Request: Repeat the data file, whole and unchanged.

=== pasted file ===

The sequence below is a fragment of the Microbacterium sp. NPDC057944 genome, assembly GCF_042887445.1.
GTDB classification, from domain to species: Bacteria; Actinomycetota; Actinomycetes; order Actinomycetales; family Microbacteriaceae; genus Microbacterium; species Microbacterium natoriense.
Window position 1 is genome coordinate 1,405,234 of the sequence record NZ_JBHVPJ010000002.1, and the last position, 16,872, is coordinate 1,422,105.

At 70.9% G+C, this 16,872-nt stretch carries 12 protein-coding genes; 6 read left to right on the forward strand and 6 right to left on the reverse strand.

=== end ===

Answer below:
The sequence below is a fragment of the Microbacterium sp. NPDC057944 genome, assembly GCF_042887445.1.
GTDB classification, from domain to species: Bacteria; Actinomycetota; Actinomycetes; order Actinomycetales; family Microbacteriaceae; genus Microbacterium; species Microbacterium natoriense.
Window position 1 is genome coordinate 1,405,234 of the sequence record NZ_JBHVPJ010000002.1, and the last position, 16,872, is coordinate 1,422,105.

At 70.9% G+C, this 16,872-nt stretch carries 12 protein-coding genes; 6 read left to right on the forward strand and 6 right to left on the reverse strand.